Heat-related illness is one of the leading causes of death in high school student-athletes. While some states have policies in place intended to protect student-athletes and to mitigate the risk, Connecticut — home of the Korey Stringer Institute at the University of Connecticut — is not one of them, at least not yet.
According to Gametime CT, Connecticut lawmakers are considering House Bill No. 5431, which would rewrite concussion legislation passed in 2010 and 2014 to include sections that would mandate heat-related illness training for coaches and student-athletes. It would require coaches to complete a course in managing heat-related illnesses, and would provide training on recognizing symptoms. According to Gametime CT, anyone with a coaching permit provided by the State Board of Education would be required to complete the course prior to the start of their season. It would also require training to be reviewed on an annual basis, similar to the way concussion training is handled now.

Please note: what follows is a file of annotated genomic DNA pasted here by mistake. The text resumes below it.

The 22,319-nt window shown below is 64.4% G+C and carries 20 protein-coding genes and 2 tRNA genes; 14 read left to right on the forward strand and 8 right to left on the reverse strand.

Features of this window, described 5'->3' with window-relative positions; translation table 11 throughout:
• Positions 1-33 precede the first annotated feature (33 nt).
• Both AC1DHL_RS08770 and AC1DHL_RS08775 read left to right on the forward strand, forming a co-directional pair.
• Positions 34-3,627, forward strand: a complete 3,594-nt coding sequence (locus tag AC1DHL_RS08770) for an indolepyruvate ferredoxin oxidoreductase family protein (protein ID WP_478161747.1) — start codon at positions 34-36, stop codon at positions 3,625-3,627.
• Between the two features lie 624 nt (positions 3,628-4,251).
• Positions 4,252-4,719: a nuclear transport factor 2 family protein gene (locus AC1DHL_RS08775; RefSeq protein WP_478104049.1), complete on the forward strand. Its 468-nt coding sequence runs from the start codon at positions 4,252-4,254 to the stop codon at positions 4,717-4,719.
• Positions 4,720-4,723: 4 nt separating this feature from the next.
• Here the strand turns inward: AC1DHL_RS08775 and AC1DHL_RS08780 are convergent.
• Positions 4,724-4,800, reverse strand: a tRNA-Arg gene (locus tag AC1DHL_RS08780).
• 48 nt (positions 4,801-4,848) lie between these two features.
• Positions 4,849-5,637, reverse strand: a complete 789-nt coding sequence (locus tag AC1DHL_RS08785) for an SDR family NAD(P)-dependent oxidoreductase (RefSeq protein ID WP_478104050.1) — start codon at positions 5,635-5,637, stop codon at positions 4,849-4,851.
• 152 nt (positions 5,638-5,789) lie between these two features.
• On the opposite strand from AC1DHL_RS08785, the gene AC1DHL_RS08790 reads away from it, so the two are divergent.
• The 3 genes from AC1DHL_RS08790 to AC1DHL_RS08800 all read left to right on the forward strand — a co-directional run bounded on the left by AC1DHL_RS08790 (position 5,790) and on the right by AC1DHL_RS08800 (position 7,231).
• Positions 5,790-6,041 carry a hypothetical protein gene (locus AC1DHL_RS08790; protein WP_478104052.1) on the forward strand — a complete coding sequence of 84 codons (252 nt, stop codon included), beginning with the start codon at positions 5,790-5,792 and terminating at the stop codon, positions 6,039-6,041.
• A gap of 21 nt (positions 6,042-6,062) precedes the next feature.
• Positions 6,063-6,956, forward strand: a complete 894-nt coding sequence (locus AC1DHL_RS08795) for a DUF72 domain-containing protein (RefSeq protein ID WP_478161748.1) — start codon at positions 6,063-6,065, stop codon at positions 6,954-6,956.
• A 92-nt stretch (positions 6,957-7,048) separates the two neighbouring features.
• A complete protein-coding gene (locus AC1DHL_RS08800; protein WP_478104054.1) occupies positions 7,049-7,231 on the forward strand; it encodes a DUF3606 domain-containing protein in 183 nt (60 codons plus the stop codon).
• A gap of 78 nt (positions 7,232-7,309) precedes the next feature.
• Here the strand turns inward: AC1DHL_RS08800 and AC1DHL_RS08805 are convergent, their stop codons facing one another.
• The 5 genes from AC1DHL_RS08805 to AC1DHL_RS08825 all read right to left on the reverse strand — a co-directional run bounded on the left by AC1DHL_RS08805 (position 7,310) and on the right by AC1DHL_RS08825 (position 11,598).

“Coaches play an important role in helping prevent exertional heat illnesses because they can structure their practices and workouts in ways that can reduce risk,” Christianne Eason, vice president of sport safety at the Korey Stringer Institute, told Gametime CT. “It’s also important that coaches are educated on the typical signs and symptoms associated with exertional heat stroke so they could recognize when an athlete is in distress and activate their emergency action plan to help ensure the athlete receives appropriate care. Sadly, exertional heat stroke is one of the leading causes of death in sport. If coaches are educated in strategies to help prevent incidence of exertional heat stroke, it can go a long way in mitigating the risk of catastrophic injury/illness and death.”
The Korey Stringer Institute ranks states by the quality of their high school sports safety policies. According to the 2019 rankings, Connecticut came in at 38th. The states with the best-ranked sports safety policies according to KSI are New Jersey, Massachusetts, North Carolina, Kentucky and Georgia.
HB 5431 is currently in committee.